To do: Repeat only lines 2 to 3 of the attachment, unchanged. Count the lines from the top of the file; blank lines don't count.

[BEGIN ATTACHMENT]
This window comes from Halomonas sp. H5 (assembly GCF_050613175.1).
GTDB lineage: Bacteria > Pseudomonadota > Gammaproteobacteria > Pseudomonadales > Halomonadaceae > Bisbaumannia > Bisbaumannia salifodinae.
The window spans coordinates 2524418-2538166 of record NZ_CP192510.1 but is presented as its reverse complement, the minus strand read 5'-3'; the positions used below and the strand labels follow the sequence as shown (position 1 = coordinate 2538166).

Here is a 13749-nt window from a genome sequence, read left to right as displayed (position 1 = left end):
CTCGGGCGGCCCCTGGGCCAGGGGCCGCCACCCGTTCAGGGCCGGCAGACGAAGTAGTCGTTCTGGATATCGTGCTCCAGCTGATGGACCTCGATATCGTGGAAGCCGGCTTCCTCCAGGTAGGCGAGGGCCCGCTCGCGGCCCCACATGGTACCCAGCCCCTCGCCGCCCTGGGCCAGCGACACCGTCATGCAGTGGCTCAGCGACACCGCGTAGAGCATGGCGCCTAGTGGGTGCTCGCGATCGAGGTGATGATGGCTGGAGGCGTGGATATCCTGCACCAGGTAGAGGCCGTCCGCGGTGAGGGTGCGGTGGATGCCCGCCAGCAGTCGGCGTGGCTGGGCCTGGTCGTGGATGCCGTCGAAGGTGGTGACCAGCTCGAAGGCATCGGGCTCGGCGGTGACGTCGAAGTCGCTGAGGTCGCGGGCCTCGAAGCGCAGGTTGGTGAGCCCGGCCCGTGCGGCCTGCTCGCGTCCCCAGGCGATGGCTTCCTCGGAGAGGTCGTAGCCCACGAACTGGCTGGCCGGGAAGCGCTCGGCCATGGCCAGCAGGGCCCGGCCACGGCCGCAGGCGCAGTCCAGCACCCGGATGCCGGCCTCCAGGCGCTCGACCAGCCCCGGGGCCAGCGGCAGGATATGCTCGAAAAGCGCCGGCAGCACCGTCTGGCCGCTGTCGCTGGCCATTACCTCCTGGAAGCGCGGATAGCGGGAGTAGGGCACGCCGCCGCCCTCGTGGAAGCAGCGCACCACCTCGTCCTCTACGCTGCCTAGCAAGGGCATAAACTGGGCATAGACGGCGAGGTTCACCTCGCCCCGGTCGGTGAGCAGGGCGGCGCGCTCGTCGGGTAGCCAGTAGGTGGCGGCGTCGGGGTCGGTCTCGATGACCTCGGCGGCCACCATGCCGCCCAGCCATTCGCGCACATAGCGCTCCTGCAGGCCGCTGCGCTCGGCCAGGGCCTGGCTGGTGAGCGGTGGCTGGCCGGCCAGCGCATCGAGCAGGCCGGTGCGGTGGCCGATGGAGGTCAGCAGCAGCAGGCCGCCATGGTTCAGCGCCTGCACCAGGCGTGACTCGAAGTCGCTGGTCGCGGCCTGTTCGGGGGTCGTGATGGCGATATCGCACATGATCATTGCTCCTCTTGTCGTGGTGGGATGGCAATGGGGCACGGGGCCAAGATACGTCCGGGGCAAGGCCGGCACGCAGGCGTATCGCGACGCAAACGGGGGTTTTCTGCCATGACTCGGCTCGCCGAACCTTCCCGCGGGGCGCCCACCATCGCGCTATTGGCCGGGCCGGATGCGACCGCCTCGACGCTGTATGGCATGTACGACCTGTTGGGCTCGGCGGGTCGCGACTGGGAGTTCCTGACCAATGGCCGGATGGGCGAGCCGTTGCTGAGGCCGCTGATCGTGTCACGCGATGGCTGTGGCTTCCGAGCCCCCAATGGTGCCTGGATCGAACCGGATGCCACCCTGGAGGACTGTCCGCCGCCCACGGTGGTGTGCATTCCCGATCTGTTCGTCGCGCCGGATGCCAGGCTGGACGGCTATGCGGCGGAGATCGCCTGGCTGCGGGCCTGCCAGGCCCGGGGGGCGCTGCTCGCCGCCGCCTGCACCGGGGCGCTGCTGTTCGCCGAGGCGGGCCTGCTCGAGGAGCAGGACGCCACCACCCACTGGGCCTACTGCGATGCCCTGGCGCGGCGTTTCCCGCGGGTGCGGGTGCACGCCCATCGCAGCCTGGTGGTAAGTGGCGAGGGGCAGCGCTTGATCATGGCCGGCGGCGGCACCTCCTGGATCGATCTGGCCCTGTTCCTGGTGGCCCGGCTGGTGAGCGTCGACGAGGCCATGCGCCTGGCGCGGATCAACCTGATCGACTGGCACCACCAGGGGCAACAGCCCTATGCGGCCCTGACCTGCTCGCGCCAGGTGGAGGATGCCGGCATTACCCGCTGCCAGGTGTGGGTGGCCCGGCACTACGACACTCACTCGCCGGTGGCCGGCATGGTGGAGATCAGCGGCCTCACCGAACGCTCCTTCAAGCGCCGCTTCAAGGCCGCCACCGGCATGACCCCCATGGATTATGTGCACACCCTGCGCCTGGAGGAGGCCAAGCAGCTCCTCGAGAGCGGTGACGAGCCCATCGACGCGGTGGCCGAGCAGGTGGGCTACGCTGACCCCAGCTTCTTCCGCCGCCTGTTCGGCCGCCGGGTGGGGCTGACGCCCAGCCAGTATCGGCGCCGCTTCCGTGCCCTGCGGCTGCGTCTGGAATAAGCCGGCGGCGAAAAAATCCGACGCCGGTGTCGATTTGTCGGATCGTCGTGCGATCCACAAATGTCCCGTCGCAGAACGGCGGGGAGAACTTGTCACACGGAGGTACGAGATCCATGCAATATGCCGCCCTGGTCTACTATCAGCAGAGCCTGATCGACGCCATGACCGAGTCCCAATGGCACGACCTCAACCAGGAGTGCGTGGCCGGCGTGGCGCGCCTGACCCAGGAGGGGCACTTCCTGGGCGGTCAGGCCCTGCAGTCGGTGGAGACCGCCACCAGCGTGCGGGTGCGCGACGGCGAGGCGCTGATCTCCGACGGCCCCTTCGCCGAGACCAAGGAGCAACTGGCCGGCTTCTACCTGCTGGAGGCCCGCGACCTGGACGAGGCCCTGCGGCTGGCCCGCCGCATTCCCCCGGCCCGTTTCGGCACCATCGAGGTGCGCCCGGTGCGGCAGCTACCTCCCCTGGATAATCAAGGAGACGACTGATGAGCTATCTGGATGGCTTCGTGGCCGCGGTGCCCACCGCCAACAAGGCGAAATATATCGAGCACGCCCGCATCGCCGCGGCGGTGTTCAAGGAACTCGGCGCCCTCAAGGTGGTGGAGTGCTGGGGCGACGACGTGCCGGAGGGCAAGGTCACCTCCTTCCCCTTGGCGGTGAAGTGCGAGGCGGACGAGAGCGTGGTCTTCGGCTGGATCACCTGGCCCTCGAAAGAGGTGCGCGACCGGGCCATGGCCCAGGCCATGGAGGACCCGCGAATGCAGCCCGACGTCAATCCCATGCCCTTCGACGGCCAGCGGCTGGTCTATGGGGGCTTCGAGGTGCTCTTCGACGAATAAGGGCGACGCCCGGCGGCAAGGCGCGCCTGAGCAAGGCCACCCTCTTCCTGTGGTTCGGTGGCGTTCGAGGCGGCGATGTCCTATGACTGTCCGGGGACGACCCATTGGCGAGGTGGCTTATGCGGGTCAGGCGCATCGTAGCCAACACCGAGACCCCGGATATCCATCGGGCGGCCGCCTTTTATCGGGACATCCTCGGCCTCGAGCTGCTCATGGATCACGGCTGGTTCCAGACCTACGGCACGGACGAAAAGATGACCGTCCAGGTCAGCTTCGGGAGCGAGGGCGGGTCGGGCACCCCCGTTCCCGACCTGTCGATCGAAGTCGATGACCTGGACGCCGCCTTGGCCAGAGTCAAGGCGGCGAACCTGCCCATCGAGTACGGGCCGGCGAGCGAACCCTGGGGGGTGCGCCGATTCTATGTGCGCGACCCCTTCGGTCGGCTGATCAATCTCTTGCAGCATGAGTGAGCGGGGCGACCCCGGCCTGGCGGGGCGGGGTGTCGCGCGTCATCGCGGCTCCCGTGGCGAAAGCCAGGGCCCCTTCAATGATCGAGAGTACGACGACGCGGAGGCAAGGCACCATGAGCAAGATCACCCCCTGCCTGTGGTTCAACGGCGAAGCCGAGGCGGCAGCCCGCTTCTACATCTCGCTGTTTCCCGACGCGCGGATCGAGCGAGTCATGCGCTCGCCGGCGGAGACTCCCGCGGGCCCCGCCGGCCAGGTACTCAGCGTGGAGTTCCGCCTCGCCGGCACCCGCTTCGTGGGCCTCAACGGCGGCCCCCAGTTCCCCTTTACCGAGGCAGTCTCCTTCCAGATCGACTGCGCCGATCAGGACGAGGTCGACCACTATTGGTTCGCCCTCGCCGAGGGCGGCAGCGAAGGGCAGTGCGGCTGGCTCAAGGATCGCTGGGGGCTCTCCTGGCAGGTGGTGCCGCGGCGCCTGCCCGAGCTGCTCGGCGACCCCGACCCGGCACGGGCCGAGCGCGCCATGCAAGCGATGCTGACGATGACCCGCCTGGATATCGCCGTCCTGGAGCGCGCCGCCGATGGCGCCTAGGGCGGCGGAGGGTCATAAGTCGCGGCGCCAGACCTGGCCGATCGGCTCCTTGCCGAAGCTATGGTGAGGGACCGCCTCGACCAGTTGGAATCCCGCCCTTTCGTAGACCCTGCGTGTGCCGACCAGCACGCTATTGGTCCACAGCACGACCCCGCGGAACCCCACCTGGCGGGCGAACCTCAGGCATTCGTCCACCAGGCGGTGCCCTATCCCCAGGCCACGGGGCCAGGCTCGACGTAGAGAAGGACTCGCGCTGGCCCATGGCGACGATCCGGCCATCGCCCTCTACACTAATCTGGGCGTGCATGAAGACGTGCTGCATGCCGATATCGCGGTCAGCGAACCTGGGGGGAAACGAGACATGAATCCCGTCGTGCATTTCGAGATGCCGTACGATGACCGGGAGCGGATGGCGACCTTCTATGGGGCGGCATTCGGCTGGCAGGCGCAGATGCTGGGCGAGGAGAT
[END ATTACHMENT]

GTDB lineage: Bacteria > Pseudomonadota > Gammaproteobacteria > Pseudomonadales > Halomonadaceae > Bisbaumannia > Bisbaumannia salifodinae.
The window spans coordinates 2524418-2538166 of record NZ_CP192510.1 but is presented as its reverse complement, the minus strand read 5'-3'; the positions used below and the strand labels follow the sequence as shown (position 1 = coordinate 2538166).